A week has only 7 days, believe it or not, SARL made it happen to put more days in a week. Still being impressed about what we did in one week. There were many lectures and workshops, about contesting, DMR, Marconi and a demonstration of Marconi’s used equipment, a presentation on radio in wildlife (tracking animals) and much more. Starting with building own YAGI antenna’s and using this later to make satellite contacts, followed by a technical and hands-on SDR workshop. Working as a real project team to prepare a payload for a BACAR (Balloon Carrying Amateur Radio) balloon flight, we also launched the balloon, used the SDR and antenna to make contacts and gather data. After a good braai (South-African BBQ) all participants showed in a presentation the analysis of the recovered data of the payloads.

The youngsters did kit building with QRP labs, some of them couldn’t get enough and kept on building late in the night. There was a radio shack were ZS9YOTA was activated in modes as SSB, CW and FT8.
With so many cultures taking part in the event, we continued our yearly tradition of the intercultural evening. All teams brought food, drinks and even traditional clothes from their home-country.
Luckily the youth got the chance to see a bit of the South-African beauty, the group went on safari to see the big five! The farewell party, including an African drumming session, was a great last goodbye.

All this organized by SARL, the South African Radio League, under lead of Nico van Rensburg ZS6QL (President of SARL) and Koos Fick ZR6KF (Youth Coordinator of SARL). They didn’t do this all alone, they had a great group of volunteers helping them out to make this all happen. A special thanks to the entire organizing team and SARL!

This is only a part of everything the youngsters took part in. Do you want to read more or see more of the event?It’s all covered, have a look here.

A popular question, where will YOTA 2019 take place? Unfortunately we still did not receive any application. Are you interested in organizing an unforgettable event which will change the life of many young radio amateurs and be part of the future of amateur radio? Contact Lisa, PA2LS, Youth WG Chair IARU R1.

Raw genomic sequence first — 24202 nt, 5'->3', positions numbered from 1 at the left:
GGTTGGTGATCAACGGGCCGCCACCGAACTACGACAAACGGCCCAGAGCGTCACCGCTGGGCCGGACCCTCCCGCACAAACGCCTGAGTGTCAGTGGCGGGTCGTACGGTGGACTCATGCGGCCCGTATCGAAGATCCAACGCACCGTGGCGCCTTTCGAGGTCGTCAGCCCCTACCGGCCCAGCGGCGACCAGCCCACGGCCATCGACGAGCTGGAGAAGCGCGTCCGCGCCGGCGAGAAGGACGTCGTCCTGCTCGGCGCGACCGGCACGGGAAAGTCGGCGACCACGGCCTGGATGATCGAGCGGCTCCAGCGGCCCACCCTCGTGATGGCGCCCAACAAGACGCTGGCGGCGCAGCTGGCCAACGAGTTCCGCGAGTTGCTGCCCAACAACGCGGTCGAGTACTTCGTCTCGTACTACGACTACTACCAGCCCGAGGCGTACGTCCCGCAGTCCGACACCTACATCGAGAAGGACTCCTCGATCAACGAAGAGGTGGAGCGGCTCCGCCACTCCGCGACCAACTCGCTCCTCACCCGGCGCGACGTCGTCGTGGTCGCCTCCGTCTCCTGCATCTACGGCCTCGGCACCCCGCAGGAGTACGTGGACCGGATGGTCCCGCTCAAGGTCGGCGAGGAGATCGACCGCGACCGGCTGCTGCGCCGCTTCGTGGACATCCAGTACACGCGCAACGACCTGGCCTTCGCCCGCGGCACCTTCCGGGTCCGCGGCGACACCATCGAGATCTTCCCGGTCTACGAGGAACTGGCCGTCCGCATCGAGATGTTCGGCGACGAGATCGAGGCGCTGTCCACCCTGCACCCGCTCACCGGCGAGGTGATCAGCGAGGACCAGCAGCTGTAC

YOTA @WRTC 2018 in Germany

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For the 8th World Radiosport Team Championship (WRTC) which took place in and around the german cities of Jessen and Wittenberg, the organisers gave the several youngsters the opportunity to attend the event as volunteers.

Due to this chance being offered on a fairly short notice and some even-shorter-notice cancellations of some participants this ended up with three youngsters attending as part of YOTA @ WRTC — Ljuba (YU5EEA), Sven (DJ4MX) and Markus (DL8GM).

Wednesday, the day of arrival, turned out to be slightly chaotic as we were trying to find each other in the crowded HQ hotel. The fact that we all arrived rather late didn’t really help with that either. On the bright side the hotel was full of radio amateurs (and most of them world’s top contesters at that!) so we could feel right at home. After finally having found each other (and the football match of course), we went to the youth hostel where our room was located. We stayed right at the famous Schlosskirche in Wittenberg within walking distance of the HQ hotel — with downtown Wittenberg being closed for cars walking was probably even faster than driving.

The next day we could finally start with the duties that we were given at the event. This consisted mostly of taking care of the DA0WRTC event station and helping operators that were unexperienced with either the radios or the software to get the special event station on the air. Of course, with many people being busy with their final preparations around that time, we had plenty of time here to make QSOs ourselves that day.
In the afternoon, we took a short walk over to the Exerzierhalle in Wittenberg where the opening ceremony was going to take place. There, we were tasked with various preparations for the ceremony and afterwards got the chance to attend it in person. As attendance was otherwise mostly limited to participants and referees, this was a rather exclusive opportunity for us.

On Friday, the day of the site drawing, we split up. Ljuba went with one of the Serbian referees, Goran (YT7AW), visiting several of the sites over the day. Sven and I went with the half-german Youth Team #3 (HA8RT and DK6SP) watching and helping with their setup, giving us an in-depth overview of how a WRTC station could look like. At this opportunity, I can also only repeat the compliments that the site teams have gotten over the whole event. The volunteers at “our” site were no exception, of course. Unfortunately, the site was about 1½ hours away from Wittenberg so we spent the whole day that way.

On the days of the competition itself our job mostly consisted of taking care of the HQ station, which was to be used by visitors trying to hunt the Y8 callsigns. However, we took the opportunity on Saturday morning to once again visit HA8RT and DK6SP for their final preparations until we (and everyone else at the site) had to wish them good luck and leave them to their own devices for the upcoming 24 hours of the contest.